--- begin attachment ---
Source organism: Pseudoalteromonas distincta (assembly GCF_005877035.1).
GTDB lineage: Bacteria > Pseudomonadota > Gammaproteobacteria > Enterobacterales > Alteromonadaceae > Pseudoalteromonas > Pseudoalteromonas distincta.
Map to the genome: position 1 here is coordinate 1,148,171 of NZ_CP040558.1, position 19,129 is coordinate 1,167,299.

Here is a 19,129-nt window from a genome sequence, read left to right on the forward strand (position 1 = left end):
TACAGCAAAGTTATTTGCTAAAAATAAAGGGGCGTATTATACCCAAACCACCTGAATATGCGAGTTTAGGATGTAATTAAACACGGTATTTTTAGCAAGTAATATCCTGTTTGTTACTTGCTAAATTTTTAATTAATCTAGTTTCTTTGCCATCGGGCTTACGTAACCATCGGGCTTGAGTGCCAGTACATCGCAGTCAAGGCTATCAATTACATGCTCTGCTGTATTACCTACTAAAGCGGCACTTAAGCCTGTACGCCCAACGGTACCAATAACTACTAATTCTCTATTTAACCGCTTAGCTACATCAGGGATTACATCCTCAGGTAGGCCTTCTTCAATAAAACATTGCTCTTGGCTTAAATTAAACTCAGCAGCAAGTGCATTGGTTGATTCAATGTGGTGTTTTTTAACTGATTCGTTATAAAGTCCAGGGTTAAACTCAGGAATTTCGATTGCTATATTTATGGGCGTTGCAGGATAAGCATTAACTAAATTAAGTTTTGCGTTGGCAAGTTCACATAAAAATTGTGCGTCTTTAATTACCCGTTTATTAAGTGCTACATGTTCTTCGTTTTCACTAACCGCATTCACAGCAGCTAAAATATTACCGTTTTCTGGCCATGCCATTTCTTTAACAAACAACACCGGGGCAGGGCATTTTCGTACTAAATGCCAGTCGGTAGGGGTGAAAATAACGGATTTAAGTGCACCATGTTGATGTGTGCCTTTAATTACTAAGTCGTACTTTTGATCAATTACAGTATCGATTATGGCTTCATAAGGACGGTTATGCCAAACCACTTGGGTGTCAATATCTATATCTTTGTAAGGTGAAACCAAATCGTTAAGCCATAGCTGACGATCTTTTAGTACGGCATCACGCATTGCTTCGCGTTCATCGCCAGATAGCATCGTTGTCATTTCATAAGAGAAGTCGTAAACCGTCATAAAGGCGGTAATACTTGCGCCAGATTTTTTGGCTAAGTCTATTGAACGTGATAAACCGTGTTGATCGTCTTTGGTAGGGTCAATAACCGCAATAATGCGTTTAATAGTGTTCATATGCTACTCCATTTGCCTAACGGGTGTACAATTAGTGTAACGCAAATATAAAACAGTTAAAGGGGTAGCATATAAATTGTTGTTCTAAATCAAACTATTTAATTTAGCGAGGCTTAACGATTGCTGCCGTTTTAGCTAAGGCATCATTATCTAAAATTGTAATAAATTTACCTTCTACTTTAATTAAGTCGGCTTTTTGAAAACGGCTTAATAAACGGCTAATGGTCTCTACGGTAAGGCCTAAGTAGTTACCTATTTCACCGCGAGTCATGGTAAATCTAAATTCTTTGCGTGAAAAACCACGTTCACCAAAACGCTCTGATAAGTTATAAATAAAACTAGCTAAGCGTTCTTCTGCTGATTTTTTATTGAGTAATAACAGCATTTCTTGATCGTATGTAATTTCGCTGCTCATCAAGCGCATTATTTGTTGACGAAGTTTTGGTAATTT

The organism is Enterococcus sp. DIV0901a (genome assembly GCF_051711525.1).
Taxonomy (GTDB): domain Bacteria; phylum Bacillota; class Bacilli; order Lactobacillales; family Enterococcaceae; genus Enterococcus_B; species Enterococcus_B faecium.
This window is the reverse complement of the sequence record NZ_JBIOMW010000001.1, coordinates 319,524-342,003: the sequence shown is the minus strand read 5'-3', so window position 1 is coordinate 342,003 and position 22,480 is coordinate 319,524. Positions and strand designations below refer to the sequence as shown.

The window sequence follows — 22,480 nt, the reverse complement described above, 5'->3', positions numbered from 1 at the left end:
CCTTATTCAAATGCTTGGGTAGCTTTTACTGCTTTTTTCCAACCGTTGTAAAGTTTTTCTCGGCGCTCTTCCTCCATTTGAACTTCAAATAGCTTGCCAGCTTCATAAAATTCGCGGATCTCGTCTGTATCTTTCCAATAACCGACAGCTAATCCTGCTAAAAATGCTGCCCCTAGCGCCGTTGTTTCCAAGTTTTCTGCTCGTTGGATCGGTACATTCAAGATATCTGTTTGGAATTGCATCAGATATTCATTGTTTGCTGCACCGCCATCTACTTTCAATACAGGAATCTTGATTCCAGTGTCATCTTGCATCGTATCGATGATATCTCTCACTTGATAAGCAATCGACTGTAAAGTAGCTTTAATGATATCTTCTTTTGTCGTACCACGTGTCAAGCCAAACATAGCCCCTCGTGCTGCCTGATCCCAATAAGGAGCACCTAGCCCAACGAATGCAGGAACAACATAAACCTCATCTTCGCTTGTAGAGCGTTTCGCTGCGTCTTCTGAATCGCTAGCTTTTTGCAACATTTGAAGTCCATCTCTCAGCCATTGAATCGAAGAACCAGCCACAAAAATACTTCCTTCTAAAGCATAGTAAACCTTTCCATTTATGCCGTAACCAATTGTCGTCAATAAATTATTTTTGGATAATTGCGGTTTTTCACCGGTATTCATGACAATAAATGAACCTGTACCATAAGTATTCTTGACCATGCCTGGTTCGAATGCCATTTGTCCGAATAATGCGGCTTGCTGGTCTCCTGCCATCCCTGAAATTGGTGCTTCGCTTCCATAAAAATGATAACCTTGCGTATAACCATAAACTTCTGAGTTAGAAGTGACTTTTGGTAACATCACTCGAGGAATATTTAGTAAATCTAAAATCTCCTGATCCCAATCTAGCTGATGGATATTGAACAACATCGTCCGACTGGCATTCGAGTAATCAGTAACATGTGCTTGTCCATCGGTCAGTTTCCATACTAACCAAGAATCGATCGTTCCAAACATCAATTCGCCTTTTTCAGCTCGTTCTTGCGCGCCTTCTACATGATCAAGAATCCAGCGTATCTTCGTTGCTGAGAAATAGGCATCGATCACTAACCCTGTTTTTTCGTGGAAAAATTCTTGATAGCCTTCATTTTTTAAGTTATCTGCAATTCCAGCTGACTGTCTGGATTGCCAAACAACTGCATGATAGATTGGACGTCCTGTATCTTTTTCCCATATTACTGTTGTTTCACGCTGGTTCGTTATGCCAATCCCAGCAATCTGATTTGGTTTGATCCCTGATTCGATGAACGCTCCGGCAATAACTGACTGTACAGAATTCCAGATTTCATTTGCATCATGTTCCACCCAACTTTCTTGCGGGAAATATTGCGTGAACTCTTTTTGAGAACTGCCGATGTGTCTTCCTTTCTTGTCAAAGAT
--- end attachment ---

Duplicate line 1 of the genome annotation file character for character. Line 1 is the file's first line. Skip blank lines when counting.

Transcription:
Source organism: Pseudoalteromonas distincta (assembly GCF_005877035.1).